• Keyboard Controller with Joystick for MSX (2)

    11/26/2022 at 21:33 0 comments

    Added a second diode to enhance the detection

    And drafted some driver code that provides scan and decode that takes 98 bytes plus 5 RAM addresses.

    ; Scan Atari keyboard and single button joystick using 
    ; and adapter with 74LS139
    
    ; PSG IO addresses
    PSGAD: EQU 0A0H
    PSGWR: EQU 0A1H
    PSGRD: EQU 0A2H
    
    ; DetectKB2600 - Detect Atari controller keyboard
    ; Input: 
    ;       register A: 0=Connector 1, >0=Connector 2.
    ; Ouptut:
    ;       Z -> keyboard detected
    ;      NZ -> keyboard adapter not detected
    DetectKB2600:
      call ScanKB2600
      ld de,KBROWS
      ld c,0
    Detct0:
      ld a,(de)
      and 00010000b ; isolate bit 4
      rla
      or c
      ld c,a
      inc de
    djnz Detct0
      cp 01000000b
      ret
    
    ;
    ; ScanKB2600 - Scan Atari controller keyboard 
    ;
    ; Inputs: 
    ;        register A: 0=Connector 1, >0=Connector 2.
    ; Ouptuts   :          bit  7  6  5  4  3  2  1  0
    ;           KBROWS     ->   1  1  1  0  #  9  6  3
    ;           KBROWS + 1 ->   1  1  1  1  0  8  5  2
    ;           KBROWS + 2 ->   1  1  1  0  *  7  4  1
    ;(JOYTBITS) KBROWS + 3 ->   1  1  1  TA RG LF DW UP
    
    ScanKB2600:  
       ; set zero flag according to port option
       and a
       ; Save PSG Context
       ld a,15
       out (PSGAD),a
       in a,(PSGRD)
       ld (SAVPSG),a
       ld hl, KBROWS
    
       ; Select Joystick port accordingly
       jr NZ, ScanCon2
       
    ScanCon1:
       and 10101101b  ; clear bit 6 -> Joysel -> joy port 0, 4:PULSE and 1:TRIGGER B
    ;  a = pins 8,7 low  (row 0)
       ld b,a  ; a = pin 8=0, pin 7=0 (row 0)
       set 4,b ; b = pin 8=1, pin 7=0 (row 1)
       ld c,b  ;
       set 1,c ; c = pin 8=1, pin 7=1 (row 2)
       ld d,a  ; a = pin 8=0, pin 7=0 (row 0)
       set 1,d ; b = pin 8=0, pin 7=1 (Joystick)
    
       jr ScanRow0
    
    ScanCon2:
    
       and 10010111b  ; clear bit 5:PULSE and 3:TRIGGER B
       set 6,a        ; Set bit 6 -> Joysel -> joy port 1
       ld b,a  ; a = pin 8=0, pin 7=0 (row 0)
       set 5,b ; b = pin 8=1, pin 7=0 (row 1)
       ld c,b  ;
       set 3,c ; c = pin 8=1, pin 7=1 (row 2)
       ld d,a  ; a = pin 8=0, pin 7=0 (row 0)
       set 3,d ; b = pin 8=0, pin 7=1 (Joystick)
    
    ScanRow0:
       ld e,a
       call SaveRow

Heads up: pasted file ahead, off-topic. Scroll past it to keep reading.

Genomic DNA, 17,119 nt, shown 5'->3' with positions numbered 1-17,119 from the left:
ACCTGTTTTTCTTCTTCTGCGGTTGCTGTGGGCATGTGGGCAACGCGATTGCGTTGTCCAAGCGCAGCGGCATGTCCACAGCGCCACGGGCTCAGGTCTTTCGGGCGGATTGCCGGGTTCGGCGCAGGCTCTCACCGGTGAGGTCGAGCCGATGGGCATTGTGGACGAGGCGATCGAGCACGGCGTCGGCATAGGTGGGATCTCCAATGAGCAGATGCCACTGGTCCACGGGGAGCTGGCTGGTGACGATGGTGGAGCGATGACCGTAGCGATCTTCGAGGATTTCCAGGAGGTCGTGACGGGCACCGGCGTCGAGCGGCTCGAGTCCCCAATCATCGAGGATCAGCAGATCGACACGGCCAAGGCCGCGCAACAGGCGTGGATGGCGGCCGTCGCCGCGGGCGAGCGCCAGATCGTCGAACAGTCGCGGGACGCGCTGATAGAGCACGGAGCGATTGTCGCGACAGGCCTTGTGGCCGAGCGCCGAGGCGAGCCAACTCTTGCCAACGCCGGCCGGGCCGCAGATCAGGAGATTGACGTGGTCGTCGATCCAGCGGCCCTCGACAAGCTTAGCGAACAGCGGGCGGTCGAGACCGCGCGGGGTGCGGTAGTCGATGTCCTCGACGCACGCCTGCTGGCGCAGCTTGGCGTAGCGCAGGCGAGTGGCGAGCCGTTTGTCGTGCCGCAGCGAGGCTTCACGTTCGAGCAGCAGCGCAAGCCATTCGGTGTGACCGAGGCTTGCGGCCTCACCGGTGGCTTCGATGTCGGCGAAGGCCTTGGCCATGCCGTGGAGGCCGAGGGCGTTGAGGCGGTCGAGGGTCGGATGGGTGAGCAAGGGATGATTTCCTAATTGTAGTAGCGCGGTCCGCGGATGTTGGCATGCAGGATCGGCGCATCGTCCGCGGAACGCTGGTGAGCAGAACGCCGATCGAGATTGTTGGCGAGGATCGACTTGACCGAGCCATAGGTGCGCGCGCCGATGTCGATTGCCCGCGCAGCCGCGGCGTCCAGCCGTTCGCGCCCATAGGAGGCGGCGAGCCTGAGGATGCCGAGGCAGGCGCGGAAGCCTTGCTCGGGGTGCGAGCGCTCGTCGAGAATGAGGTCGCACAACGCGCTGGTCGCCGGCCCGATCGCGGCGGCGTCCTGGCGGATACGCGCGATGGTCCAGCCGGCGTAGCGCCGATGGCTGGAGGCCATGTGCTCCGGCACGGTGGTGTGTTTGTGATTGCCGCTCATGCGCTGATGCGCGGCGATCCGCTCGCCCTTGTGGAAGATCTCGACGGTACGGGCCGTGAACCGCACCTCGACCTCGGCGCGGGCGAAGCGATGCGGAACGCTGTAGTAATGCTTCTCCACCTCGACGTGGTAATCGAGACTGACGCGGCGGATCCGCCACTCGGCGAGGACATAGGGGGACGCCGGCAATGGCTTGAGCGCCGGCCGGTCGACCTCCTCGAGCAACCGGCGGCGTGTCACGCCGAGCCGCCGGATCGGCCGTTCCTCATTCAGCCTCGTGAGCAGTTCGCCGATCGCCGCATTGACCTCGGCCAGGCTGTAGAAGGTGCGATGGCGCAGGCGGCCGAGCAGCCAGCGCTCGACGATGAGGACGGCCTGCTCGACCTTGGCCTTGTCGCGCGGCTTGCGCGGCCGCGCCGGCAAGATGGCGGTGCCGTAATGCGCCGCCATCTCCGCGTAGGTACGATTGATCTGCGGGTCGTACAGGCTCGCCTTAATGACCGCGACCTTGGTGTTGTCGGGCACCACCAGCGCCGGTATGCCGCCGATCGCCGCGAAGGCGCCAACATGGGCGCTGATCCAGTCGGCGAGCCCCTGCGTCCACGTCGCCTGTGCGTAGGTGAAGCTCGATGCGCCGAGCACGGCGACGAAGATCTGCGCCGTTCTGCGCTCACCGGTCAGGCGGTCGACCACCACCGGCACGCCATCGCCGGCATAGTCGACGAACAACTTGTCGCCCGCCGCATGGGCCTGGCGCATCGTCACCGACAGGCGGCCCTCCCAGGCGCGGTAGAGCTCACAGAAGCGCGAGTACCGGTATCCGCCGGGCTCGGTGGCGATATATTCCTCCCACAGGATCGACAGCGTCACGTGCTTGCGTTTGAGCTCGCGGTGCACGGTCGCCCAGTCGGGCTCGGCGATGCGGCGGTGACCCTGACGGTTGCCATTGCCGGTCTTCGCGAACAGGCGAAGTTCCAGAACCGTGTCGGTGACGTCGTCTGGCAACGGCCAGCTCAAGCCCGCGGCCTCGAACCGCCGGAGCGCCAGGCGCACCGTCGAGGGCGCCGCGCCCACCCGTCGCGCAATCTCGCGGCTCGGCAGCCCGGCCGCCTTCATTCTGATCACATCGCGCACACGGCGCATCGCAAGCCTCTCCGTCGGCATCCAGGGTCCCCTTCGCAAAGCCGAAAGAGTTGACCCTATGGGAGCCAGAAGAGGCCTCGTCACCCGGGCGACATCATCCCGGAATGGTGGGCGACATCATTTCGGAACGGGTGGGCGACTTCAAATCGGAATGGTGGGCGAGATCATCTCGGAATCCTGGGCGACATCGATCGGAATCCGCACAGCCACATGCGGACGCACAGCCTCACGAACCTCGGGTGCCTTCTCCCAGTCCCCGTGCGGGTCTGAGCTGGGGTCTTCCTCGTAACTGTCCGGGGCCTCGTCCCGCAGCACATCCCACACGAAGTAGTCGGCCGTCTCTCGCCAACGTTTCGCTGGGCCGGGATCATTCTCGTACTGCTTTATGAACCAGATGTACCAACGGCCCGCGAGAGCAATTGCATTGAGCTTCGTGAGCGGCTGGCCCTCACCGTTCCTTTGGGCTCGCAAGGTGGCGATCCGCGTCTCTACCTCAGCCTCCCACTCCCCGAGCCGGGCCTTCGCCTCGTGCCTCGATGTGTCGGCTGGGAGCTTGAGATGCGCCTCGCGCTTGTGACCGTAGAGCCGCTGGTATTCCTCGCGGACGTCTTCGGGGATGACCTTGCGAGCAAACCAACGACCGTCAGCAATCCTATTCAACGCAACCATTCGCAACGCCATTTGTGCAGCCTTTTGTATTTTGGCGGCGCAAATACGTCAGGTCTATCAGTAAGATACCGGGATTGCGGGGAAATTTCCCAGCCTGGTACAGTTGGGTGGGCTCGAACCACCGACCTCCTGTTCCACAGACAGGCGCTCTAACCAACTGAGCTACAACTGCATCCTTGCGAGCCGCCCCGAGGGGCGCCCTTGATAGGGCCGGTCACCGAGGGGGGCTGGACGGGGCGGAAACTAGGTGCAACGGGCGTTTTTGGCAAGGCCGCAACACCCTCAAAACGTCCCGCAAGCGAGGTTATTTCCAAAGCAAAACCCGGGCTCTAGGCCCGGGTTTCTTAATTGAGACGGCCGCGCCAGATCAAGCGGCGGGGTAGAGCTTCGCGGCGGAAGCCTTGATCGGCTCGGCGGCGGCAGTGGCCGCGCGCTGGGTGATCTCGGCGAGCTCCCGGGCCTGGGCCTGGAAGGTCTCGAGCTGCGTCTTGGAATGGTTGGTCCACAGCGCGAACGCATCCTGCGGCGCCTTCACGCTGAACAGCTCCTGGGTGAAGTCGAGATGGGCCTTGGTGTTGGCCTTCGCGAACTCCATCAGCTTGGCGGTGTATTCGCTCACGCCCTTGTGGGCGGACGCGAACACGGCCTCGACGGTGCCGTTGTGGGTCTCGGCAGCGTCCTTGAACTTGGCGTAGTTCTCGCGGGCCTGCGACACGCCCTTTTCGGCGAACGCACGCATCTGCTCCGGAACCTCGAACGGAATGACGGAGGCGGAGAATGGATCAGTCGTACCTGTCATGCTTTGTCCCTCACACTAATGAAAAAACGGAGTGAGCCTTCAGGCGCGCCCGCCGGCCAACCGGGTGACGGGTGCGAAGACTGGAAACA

ScanRow1:  
       ld e,b
       call SaveRow
    
    ScanRow2:  
       ld e,c
       call SaveRow
       
    ScanJoy:
       ld e,d
       call SaveRow
    
    RestorePSG:
       ld e,(hl) ; hl now points to SAVPSG
       
    SaveRow:
       di             ; disable interrupts
       ld a,15
       out (PSGAD),a
       ld a, e
       out (PSGWR),a  ; update register 15
       ld a,14
       out (PSGAD),a  ; select register 14
       in a,(PSGRD)   ; read keys hhhh*741
       or 11110000b   ; mask unused bits
       ld (HL),a      ; save keyboard state
       inc hl
       ei
       ret
    
     ; Variables
    ; keyboard rows HHHL#963, HHHH0852, HHHL*741
     KBROWS:  DS 3
     JOYBITS: DS 1
    ;   PSG register 15 save state during execution, destroyed buttons at the end
    ; must be contiguous to Joybits
     SAVPSG: DS 1 

  • Keyboard Controller with Joystick for MSX

    11/19/2022 at 10:49 0 comments

    I have built the Atari 2600 controller keyboard DIY to develop an adapter and write a driver for MSX. The adapter aimed for simplicity but it does not provide any detection feature, requiring the user to without an action, either pressing a key or move the joystick to any direction, depending upon the peripheral connected on the joystick port.

    If I give up the simplicity and add an Integrated Circuit and a bunch of diodes it is possible, though, to build an adapter that can support both the keyboard controller and a single button joystick, connected at the same time, using basically the same driver. And there's more: the joystick can still be read by Basic.

    here's the circuit:

    The rows of the keyboard connected at X2 are selected by the pins PULSE (8) and TRIGGER_B(7) (which is bidirectional). The default state of these pins are PULSE->0 and TRIGGER_B->1 which selects the common line of the joystick, thus allowing the single button joystick connected to X3 to be read using BASIC.

    Detection is possible by Selecting the third keyboard ROW, then diode D5 will bring down the level on the TRIGGER_A line. The other keyboard rows will keep this line high.